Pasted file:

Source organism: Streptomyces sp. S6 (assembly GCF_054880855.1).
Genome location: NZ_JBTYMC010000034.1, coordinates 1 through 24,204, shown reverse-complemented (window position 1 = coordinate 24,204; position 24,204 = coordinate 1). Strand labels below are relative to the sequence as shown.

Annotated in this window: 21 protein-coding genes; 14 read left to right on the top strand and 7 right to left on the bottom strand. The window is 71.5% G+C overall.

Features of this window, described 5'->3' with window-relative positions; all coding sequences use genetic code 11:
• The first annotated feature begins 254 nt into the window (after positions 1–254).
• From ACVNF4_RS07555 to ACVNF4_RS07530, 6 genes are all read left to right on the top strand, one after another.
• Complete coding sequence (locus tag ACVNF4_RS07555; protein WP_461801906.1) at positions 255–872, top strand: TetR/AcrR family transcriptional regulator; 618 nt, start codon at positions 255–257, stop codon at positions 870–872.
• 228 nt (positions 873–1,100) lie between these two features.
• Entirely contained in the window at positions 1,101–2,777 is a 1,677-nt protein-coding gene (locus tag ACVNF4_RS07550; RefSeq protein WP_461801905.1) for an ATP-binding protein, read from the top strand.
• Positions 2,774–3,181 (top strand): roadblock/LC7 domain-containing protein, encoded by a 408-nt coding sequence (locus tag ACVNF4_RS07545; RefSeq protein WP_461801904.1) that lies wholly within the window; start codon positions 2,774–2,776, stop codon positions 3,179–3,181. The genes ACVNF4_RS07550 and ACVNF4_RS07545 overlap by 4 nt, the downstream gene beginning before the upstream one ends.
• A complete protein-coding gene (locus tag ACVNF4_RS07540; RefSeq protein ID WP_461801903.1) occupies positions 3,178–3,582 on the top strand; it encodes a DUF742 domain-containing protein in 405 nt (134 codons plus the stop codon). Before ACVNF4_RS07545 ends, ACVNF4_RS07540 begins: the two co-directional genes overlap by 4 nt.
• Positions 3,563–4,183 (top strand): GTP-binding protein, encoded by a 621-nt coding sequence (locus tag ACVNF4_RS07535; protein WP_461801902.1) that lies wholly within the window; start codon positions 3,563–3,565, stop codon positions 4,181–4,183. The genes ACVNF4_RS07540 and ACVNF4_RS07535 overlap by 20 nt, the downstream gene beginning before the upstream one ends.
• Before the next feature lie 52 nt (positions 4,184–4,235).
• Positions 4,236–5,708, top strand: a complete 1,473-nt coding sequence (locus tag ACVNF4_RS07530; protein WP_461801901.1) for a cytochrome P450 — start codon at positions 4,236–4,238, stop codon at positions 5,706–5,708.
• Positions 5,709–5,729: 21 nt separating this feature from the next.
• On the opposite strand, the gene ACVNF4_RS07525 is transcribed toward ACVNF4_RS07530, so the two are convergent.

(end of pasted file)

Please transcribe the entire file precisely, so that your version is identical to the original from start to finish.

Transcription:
Source organism: Streptomyces sp. S6 (assembly GCF_054880855.1).
Genome location: NZ_JBTYMC010000034.1, coordinates 1 through 24,204, shown reverse-complemented (window position 1 = coordinate 24,204; position 24,204 = coordinate 1). Strand labels below are relative to the sequence as shown.

Annotated in this window: 21 protein-coding genes; 14 read left to right on the top strand and 7 right to left on the bottom strand. The window is 71.5% G+C overall.

Features of this window, described 5'->3' with window-relative positions; all coding sequences use genetic code 11:
• The first annotated feature begins 254 nt into the window (after positions 1–254).
• From ACVNF4_RS07555 to ACVNF4_RS07530, 6 genes are all read left to right on the top strand, one after another.
• Complete coding sequence (locus tag ACVNF4_RS07555; protein WP_461801906.1) at positions 255–872, top strand: TetR/AcrR family transcriptional regulator; 618 nt, start codon at positions 255–257, stop codon at positions 870–872.
• 228 nt (positions 873–1,100) lie between these two features.
• Entirely contained in the window at positions 1,101–2,777 is a 1,677-nt protein-coding gene (locus tag ACVNF4_RS07550; RefSeq protein WP_461801905.1) for an ATP-binding protein, read from the top strand.
• Positions 2,774–3,181 (top strand): roadblock/LC7 domain-containing protein, encoded by a 408-nt coding sequence (locus tag ACVNF4_RS07545; RefSeq protein WP_461801904.1) that lies wholly within the window; start codon positions 2,774–2,776, stop codon positions 3,179–3,181. The genes ACVNF4_RS07550 and ACVNF4_RS07545 overlap by 4 nt, the downstream gene beginning before the upstream one ends.
• A complete protein-coding gene (locus tag ACVNF4_RS07540; RefSeq protein ID WP_461801903.1) occupies positions 3,178–3,582 on the top strand; it encodes a DUF742 domain-containing protein in 405 nt (134 codons plus the stop codon). Before ACVNF4_RS07545 ends, ACVNF4_RS07540 begins: the two co-directional genes overlap by 4 nt.
• Positions 3,563–4,183 (top strand): GTP-binding protein, encoded by a 621-nt coding sequence (locus tag ACVNF4_RS07535; protein WP_461801902.1) that lies wholly within the window; start codon positions 3,563–3,565, stop codon positions 4,181–4,183. The genes ACVNF4_RS07540 and ACVNF4_RS07535 overlap by 20 nt, the downstream gene beginning before the upstream one ends.
• Before the next feature lie 52 nt (positions 4,184–4,235).
• Positions 4,236–5,708, top strand: a complete 1,473-nt coding sequence (locus tag ACVNF4_RS07530; protein WP_461801901.1) for a cytochrome P450 — start codon at positions 4,236–4,238, stop codon at positions 5,706–5,708.
• Positions 5,709–5,729: 21 nt separating this feature from the next.
• On the opposite strand, the gene ACVNF4_RS07525 is transcribed toward ACVNF4_RS07530, so the two are convergent.